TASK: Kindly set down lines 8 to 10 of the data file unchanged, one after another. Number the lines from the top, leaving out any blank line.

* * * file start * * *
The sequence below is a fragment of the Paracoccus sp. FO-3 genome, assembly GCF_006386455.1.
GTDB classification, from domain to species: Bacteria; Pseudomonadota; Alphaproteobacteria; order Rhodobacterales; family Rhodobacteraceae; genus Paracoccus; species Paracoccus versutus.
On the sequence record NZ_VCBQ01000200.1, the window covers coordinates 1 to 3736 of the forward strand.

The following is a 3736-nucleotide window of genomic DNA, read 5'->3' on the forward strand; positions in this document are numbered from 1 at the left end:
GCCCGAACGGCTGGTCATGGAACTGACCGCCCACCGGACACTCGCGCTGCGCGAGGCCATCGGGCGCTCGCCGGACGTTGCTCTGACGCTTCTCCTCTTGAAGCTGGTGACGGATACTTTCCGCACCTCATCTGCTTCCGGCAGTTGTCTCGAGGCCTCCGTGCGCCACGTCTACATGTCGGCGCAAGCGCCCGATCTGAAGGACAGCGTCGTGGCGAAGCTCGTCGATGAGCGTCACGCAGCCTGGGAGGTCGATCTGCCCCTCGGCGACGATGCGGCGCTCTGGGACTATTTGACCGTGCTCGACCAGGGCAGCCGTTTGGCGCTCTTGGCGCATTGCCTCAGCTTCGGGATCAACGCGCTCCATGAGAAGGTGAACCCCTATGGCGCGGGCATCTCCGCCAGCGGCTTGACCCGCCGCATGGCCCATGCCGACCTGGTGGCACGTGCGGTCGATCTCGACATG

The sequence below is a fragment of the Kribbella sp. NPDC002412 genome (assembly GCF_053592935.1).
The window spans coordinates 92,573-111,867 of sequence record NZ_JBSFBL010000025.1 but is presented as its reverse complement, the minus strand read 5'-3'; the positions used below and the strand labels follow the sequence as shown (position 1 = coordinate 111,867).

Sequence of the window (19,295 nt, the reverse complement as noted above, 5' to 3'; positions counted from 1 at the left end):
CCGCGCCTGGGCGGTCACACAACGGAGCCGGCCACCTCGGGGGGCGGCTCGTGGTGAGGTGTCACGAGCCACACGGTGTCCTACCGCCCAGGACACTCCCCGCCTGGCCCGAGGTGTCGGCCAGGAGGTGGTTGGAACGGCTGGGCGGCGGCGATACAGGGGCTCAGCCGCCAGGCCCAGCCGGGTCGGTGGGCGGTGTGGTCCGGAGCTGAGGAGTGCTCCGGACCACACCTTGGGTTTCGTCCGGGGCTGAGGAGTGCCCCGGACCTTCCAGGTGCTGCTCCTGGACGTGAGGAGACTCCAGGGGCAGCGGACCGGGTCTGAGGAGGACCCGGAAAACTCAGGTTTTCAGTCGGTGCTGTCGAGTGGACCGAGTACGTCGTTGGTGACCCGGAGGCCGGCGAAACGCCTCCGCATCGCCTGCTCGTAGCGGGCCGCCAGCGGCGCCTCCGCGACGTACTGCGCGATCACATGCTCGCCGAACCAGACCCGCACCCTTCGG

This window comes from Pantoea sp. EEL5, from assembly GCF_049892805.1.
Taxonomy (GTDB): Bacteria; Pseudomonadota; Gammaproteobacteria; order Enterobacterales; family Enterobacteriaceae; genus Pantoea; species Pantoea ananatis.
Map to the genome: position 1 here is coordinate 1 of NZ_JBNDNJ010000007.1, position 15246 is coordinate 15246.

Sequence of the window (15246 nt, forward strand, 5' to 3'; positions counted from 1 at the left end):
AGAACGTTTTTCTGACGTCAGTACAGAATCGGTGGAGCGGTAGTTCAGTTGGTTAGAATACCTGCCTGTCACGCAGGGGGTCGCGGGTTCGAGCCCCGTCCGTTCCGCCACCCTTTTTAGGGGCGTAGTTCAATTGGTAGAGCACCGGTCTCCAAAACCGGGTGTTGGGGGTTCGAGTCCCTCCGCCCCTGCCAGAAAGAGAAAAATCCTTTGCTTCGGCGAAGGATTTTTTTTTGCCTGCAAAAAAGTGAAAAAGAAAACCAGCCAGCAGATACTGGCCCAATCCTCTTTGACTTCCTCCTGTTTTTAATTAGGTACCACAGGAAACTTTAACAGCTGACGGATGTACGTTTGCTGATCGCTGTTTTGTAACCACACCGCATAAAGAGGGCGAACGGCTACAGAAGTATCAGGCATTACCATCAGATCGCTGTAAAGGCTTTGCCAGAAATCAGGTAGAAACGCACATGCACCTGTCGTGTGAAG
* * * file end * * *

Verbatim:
Sequence of the window (19,295 nt, the reverse complement as noted above, 5' to 3'; positions counted from 1 at the left end):
CCGCGCCTGGGCGGTCACACAACGGAGCCGGCCACCTCGGGGGGCGGCTCGTGGTGAGGTGTCACGAGCCACACGGTGTCCTACCGCCCAGGACACTCCCCGCCTGGCCCGAGGTGTCGGCCAGGAGGTGGTTGGAACGGCTGGGCGGCGGCGATACAGGGGCTCAGCCGCCAGGCCCAGCCGGGTCGGTGGGCGGTGTGGTCCGGAGCTGAGGAGTGCTCCGGACCACACCTTGGGTTTCGTCCGGGGCTGAGGAGTGCCCCGGACCTTCCAGGTGCTGCTCCTGGACGTGAGGAGACTCCAGGGGCAGCGGACCGGGTCTGAGGAGGACCCGGAAAACTCAGGTTTTCAGTCGGTGCTGTCGAGTGGACCGAGTACGTCGTTGGTGACCCGGAGGCCGGCGAAACGCCTCCGCATCGCCTGCTCGTAGCGGGCCGCCAGCGGCGCCTCCGCGACGTACTGCGCGATCACATGCTCGCCGAACCAGACCCGCACCCTTCGG

This window comes from Pantoea sp. EEL5, from assembly GCF_049892805.1.